Thank you for sharing this.
Melody Maynard @ Joyfully Ever After
Thanks for the great tips, Erin! I can only imagine how difficult that was to go through. My husband and I are happily renting . . . We had talked about getting a loan and looking for a first house in an attempt to just get settled down immediately, but we decided that that would stretch us to our absolute max and one pregnancy with the cost of a house would probably leave us dependent on government aid. Something we want to avoid if we can . . . Thank you for writing honestly!
Thanks for writing this post, and being so open 🙂 Your blog is a blessing to me!
Hubby and I are facing this exact situation right now. Selling our two bedroom, no garage house in another state and trying so hard to hang on to it til it might sell someday in the far off future. He bought just like you at the peak of the market, then everything dropped less than a year after he signed papers. Then we got married, family of three now, moved out of state…yeah almost exact same situation. But our God is able, and we’re trusting Him to sell it or help us make it through, and trying desperately to not foreclose (though it has been mentioned between us).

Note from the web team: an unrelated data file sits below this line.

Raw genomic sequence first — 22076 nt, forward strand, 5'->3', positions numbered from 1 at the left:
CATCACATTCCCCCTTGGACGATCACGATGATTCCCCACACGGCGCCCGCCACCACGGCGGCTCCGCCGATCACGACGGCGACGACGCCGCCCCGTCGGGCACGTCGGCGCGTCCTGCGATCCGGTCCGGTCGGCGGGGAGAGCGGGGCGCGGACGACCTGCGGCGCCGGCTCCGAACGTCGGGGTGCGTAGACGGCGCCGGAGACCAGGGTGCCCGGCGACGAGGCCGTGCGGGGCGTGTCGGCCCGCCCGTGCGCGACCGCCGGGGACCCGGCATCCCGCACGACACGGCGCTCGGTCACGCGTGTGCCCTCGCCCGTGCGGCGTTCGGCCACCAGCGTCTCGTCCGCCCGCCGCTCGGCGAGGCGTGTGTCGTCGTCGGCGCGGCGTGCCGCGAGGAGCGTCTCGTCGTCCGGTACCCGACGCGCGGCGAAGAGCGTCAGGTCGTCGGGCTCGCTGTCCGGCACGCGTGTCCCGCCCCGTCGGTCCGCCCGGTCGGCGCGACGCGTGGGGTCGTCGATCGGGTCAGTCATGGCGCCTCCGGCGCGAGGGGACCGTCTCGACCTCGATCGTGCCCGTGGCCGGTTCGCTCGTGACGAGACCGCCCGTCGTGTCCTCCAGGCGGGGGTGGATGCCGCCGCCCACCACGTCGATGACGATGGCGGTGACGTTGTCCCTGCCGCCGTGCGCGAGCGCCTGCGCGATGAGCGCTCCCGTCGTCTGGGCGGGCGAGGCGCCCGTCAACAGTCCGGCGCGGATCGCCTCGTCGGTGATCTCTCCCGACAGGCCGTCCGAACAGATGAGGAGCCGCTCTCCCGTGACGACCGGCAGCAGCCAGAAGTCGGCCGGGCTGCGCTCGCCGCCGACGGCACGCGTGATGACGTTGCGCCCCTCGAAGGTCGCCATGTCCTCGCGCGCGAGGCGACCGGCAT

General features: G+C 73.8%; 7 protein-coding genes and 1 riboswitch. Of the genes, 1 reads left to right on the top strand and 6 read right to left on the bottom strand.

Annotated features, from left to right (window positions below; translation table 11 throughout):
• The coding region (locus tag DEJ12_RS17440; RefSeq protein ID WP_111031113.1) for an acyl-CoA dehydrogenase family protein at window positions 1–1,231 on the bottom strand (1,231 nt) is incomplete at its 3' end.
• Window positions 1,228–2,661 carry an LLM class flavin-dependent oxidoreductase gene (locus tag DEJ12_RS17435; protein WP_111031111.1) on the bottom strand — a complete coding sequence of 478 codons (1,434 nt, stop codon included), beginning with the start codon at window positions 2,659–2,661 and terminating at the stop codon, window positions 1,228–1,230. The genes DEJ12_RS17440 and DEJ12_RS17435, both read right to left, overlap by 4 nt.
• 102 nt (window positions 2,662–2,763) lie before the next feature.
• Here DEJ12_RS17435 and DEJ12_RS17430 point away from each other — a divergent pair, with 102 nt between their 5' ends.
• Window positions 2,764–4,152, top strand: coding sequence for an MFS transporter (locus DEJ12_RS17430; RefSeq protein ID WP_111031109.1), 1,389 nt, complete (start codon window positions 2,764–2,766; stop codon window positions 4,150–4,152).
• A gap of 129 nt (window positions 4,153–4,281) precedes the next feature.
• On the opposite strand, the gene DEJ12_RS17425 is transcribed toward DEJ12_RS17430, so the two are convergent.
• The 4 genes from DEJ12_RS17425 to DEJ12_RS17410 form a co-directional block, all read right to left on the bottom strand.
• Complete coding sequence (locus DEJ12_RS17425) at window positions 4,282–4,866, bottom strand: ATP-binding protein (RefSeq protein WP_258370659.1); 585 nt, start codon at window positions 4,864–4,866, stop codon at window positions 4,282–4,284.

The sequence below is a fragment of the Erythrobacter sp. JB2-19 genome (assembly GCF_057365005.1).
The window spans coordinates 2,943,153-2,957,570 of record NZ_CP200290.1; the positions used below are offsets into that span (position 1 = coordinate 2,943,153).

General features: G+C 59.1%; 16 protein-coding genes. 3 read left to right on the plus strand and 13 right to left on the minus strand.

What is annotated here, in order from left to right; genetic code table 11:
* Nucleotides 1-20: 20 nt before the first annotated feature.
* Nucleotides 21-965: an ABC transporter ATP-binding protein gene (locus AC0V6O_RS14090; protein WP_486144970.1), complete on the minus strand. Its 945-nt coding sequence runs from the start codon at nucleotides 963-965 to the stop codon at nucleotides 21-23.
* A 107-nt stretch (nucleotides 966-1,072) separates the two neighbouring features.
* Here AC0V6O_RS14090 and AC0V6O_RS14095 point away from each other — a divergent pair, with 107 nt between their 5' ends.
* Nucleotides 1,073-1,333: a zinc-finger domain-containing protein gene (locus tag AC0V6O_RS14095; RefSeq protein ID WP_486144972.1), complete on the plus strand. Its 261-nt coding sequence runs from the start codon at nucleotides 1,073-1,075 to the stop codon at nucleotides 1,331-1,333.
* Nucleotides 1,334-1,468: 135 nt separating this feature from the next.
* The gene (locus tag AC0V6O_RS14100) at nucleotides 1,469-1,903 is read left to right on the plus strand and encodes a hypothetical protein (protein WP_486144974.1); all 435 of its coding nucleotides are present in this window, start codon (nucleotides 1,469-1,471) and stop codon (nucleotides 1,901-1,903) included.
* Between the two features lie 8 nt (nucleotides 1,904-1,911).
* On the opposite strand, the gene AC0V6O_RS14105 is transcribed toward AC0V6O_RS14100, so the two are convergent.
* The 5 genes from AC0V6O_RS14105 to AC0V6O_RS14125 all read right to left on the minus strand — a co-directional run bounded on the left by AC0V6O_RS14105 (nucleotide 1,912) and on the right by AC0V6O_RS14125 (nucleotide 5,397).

Keep writing your grace-filled posts! Thanks!
Anna @ Feminine Adventures
One of my favorite posts here… in large because it could have happened to us too. We bought just a couple months before the market crashed. The tale of that house is roller-coaster of lessons. Thankfully, we were able to sell it last year (for not quite as huge of a loss as I feared) and finally be out from under it. Sure makes me look at the “American Dream” of owning a home differently!
Thank you for your honesty and great advice!I’m so glad to see how God has blessed you!
Thank you so much for sharing this. We just saved our home from foreclosure.
The things I would recommend. .as soon as you have an issue paying call.
2nd when looking for a loan ask how there loss mitigation program works. If they don’t have one..run!
Always be honest with the bank and don’t over promise payments.